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Tax Reform


Tax reform remains an issue of major interest and concern to NAIFA on both the state and federal levels. State legislatures continue to consider proposals that could impact the tax treatment of life insurers, producers, and insurance products. NAIFA generally believes new efforts to expand or increase state-level taxation in the insurance industry would be excessive, and we will strong oppose efforts to increase or impose taxation of insurers, producers, products, and financial services.

State-level efforts to tax insurance products and services fall into three main categories:

  1. Raising Existing Tax Rates - Most states impose a premium tax as the primary form of life insurer taxation. With a premium tax, a specific percentage of all life insurance premiums collected by the company are paid to the state.
  2. Broadening the Existing Tax Base - The life insurance premium tax is typically the only tax levied on insurers in most states. However, states often try to broaden the state’s tax base to increase revenue by expanding the types of products and services that are subject to taxation. One example of how states attempt to do this is by applying a premium tax on annuity as well as life insurance premiums.
  3. Proposals to Repeal Current Tax Credits - Life insurers typically receive “credits” against taxes and assessments placed on them by the state. State lawmakers sometimes attempt to repeal this tax credit to generate new sources of revenue.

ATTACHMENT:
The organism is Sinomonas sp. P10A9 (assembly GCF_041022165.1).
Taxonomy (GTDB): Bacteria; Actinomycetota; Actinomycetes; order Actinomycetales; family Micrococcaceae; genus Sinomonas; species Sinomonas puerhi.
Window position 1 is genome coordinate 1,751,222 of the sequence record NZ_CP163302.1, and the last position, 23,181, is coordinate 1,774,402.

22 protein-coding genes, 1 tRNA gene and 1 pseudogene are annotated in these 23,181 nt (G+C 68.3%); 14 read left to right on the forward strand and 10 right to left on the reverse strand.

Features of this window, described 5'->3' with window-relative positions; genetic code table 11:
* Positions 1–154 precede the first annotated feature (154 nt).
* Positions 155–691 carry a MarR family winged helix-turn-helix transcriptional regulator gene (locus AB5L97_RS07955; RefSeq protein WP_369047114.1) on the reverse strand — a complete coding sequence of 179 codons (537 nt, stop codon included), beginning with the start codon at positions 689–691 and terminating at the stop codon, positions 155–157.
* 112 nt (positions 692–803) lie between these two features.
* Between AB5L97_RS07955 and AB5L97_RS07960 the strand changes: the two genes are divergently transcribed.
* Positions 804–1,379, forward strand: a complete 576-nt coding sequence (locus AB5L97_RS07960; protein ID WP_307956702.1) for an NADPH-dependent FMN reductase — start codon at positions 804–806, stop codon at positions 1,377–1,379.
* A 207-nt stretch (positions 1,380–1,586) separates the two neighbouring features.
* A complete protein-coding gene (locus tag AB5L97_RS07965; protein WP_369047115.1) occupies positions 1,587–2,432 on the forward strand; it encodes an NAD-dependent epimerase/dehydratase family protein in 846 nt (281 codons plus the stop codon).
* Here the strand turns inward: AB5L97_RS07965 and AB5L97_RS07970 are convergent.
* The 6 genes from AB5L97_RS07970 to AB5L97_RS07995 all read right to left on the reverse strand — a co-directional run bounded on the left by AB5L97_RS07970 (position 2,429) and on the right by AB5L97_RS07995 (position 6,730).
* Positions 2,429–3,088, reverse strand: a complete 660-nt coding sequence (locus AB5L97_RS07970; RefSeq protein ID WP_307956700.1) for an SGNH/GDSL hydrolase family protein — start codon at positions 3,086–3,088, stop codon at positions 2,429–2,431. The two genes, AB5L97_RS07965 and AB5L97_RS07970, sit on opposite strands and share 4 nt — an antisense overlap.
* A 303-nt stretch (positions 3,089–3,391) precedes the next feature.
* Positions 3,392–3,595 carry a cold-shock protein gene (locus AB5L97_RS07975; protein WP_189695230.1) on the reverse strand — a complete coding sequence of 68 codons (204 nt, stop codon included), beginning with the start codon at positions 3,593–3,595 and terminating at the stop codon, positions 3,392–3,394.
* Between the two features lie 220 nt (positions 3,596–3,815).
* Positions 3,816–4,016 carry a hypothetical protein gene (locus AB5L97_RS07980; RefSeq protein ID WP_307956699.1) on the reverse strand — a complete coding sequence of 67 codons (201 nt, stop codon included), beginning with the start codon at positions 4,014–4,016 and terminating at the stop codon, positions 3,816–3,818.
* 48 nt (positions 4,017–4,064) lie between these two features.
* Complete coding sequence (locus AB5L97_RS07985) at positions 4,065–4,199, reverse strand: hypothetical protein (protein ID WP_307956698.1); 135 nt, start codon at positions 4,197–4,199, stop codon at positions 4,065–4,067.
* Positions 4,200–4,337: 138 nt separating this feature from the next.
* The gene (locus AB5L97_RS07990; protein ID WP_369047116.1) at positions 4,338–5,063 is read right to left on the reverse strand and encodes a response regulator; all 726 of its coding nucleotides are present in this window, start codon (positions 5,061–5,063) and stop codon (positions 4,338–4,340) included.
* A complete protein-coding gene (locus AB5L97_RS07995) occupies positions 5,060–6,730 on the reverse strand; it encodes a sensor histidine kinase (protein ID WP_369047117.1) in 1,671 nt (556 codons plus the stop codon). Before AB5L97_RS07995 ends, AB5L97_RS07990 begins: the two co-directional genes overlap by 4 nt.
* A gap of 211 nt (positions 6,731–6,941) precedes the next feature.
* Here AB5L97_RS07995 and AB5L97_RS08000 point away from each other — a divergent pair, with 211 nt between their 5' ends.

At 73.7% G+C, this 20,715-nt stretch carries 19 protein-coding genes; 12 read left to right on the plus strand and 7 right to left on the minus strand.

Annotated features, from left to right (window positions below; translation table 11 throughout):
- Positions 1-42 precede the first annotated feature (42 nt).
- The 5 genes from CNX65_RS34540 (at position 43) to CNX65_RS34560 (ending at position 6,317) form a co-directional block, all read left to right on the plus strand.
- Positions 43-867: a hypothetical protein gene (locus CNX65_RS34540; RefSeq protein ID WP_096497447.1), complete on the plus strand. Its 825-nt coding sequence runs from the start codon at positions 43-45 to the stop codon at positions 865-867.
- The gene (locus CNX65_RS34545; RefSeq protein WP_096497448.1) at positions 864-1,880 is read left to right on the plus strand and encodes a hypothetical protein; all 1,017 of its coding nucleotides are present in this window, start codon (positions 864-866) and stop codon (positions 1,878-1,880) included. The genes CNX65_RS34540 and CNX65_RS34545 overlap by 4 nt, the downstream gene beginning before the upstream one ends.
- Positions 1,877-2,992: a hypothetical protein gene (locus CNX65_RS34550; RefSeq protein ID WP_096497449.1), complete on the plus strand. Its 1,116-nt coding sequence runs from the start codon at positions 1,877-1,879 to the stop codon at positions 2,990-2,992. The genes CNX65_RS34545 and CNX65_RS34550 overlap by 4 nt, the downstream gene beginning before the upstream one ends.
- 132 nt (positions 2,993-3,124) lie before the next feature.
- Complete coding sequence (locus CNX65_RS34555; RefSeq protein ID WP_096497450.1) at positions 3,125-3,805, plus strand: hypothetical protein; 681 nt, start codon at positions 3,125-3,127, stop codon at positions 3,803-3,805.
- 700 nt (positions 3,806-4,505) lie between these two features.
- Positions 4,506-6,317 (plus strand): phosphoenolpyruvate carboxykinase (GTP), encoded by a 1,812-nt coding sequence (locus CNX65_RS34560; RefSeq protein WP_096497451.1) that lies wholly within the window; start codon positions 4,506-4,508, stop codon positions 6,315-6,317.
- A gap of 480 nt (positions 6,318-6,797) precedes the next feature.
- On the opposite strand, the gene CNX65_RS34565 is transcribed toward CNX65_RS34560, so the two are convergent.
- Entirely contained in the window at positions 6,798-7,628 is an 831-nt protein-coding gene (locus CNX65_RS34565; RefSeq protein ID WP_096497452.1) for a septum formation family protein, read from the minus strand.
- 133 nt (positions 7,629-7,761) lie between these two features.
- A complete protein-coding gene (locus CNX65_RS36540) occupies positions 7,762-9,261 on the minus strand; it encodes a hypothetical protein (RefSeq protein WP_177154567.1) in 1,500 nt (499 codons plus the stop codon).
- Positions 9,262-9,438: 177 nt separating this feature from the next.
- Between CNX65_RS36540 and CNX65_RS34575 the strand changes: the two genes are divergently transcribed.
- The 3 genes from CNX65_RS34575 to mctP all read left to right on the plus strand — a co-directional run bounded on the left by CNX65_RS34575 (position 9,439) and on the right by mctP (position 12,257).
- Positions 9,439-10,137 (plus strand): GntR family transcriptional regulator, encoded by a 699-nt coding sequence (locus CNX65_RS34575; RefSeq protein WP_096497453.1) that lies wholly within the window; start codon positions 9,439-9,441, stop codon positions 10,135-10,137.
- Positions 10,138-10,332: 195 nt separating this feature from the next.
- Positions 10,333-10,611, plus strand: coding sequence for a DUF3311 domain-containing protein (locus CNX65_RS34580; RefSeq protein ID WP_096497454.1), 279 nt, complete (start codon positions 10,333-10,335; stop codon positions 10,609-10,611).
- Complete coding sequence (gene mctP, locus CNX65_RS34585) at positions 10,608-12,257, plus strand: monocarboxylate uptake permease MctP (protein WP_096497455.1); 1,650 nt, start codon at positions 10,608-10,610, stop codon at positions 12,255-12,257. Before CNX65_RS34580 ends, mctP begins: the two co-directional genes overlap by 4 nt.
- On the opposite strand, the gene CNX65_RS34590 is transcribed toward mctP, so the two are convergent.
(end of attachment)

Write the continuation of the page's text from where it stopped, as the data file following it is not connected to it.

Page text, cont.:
In April 2022, the Kentucky General Assembly introduced HB 8, a sweeping tax reform bill, with broad bipartisan support, that called for a 6% sales tax on financial planning and investment management services. While coalition partners contracted lobbyists and consultants on the ground to express concerns. NAIFA-KY grassroots spearheaded the effort in allowing legislators to hear directly from financial planners themselves. The financial planning and investment management provision was ultimately taken out and the bill passed both chambers. The Kentucky Legislature overrode Democratic Governor Andy Beshear’s veto of HB 8.


NAIFA opposes federal and state efforts to increase life insurance and annuity products taxes. NAIFA believes that life insurance--being a mixture of property and indemnity--should not be taxed differently from other forms of property or indemnity. Therefore, NAIFA opposes efforts to single out life insurance for favorable tax treatment or subject life insurance to tax discrimination.

NAIFA supports federal tax law that permits certainty in estate planning for the orderly transfer of assets to heirs after an individual's death. Further, NAIFA believes federal estate tax provisions should also include provisions for portability of exemptions between spouses, avoid being burdensome, avoid multiple tax incidents, and recognize the impact of inflation. In addition, NAIFA believes that when evaluating federal estate and gift tax laws, any change must be sustained politically over a long period and the updated rules are specific, predictable, and permanent. 

NAIFA strongly supports The Main Street Tax Certainty Act and any similar legislation which would make permanent Sec. 199A, the 20% qualified business income deduction. Section 199A of the Internal Revenue Code provides a 20% deduction for qualified business income to foster greater parity between the tax rates levied on pass-through businesses (individual rates up to 37%) and C corporations (top rate of 21%), but it is currently scheduled to sunset at the end of 2025. The 199A deduction is both complex and limited. Certain businesses, including financial services, consulting, accounting, and other service businesses, are excluded from taking the deduction.

Treasury’s final rule implementing the pass-through deduction reflects NAIFA’s efforts to ensure insurance services are eligible. However, NAIFA members who provide insurance services but receive more than 10% of their revenue from investment advice and/or financial planning services may not be eligible.